Thing Report

↩ Index

Hand Tooled Joints

The work after RISD has been heavy on CAD+CAM processes— yes, they're fun and interesting, and open up so many interesting possibilites, but they just don't give me the same kind of gratification I get from more manual methods.

Two-and-a-bit years was enough to make my hand work skills rusty, so I thought I'd ease back into things with a few studies in hand tooled joinery. Since its a series of studies, I chose three types joints: dovetail, scarf and mortise and tenon because they span the range of simple to complex, and common to obscure. The format consisted of two dissimilar pieces of wood joined end-to-end with one of the chosen techniques.

Dovetail Scribed
Dovetail Chiseling
Dovetail Fit 1
Dovetail Fit 2

I started with a simple dovetail, connecting a piece of walnut and maple squarely. It was an okay start, but the joint could have been cleaner, with less gaps on the outside, with the inside surfaces more undercut (I ended up spending too much time trying to perfect the inside faces when it should have only been the 1/4" around the edges). The next dovetail came out better, and, feeling confident, I decided to tackle the scarf joint, specificaly a locking scarf. This was my first time trying this technique, so it took me three attempts to get something that I was satisfied with. The edges were still nowhere as clean as I wanted, but it was mechanically sound.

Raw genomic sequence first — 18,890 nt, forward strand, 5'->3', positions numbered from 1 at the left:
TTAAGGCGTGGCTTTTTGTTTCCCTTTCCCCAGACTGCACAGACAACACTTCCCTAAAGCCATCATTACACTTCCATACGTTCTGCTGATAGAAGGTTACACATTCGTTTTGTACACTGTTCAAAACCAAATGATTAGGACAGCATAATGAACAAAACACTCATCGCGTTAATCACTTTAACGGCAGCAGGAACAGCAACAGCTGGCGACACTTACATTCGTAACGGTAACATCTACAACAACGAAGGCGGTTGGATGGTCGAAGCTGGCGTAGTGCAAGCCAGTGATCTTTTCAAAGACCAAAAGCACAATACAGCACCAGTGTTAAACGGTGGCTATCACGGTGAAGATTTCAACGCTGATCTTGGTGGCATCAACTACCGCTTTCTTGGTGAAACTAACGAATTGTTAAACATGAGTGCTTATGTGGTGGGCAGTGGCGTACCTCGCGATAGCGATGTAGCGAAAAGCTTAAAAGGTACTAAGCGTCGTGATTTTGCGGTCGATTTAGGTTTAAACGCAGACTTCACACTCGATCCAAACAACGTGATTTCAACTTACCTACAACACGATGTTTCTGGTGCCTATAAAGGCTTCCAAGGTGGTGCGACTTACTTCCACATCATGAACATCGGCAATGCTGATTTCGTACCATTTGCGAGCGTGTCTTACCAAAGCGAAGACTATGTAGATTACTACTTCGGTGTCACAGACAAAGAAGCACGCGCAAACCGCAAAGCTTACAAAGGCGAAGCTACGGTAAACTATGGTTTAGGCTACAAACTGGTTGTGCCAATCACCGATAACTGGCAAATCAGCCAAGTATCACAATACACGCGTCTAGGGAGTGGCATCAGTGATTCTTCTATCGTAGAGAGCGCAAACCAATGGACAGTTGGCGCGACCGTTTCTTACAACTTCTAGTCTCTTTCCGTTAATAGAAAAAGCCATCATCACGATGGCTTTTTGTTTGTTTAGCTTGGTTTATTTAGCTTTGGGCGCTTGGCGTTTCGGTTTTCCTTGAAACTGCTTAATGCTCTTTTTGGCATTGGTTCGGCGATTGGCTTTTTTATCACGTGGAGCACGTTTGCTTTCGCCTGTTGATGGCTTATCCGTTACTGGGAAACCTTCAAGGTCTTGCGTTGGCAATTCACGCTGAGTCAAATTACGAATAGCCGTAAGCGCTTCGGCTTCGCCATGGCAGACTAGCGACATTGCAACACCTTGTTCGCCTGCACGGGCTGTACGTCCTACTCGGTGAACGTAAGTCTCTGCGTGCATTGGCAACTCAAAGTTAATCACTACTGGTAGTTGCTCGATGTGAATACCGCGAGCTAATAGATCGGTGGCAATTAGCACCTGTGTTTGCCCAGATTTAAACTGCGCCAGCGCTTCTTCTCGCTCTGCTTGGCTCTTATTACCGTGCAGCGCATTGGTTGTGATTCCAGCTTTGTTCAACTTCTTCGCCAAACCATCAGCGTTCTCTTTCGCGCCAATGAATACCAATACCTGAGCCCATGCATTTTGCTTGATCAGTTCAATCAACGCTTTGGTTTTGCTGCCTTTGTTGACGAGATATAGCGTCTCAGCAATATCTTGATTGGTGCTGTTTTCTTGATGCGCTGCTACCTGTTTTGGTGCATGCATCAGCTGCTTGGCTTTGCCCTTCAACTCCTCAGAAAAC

Interesting to note, this type of joint is held together by the pressure from a set of ramped keys hammered into the keyhole. It means, in theory, it requires no additional adhesive. I didn't test its strength, but from the too-many times I've dropped it, it seems to hold up just fine.

Scarf Joint
Mortise and Tenon

The last joint was a simple mortise and tenon. The end result is somewhat bland, if not misleading, as it looks just like two pieces of wood butt-jointed together. You'll just have to take my word that there's a mortise and tenon in there somewhere.


  1. There is a right tool for the job. Using the right size and type of chisel, adding protection from marring with softjaws or another piece of wood, or using saws with the right TPI (tooth per inch) will set you up for making clean cuts.
  2. Tool maintenance is paramount. Like above, small things like using freshly ground chisels (to the right angle) will makes life that much easier, and are well worth the time invested.
  3. Spend time where it matters. Put work where it will count , but don't waste time where you don't need to spend it.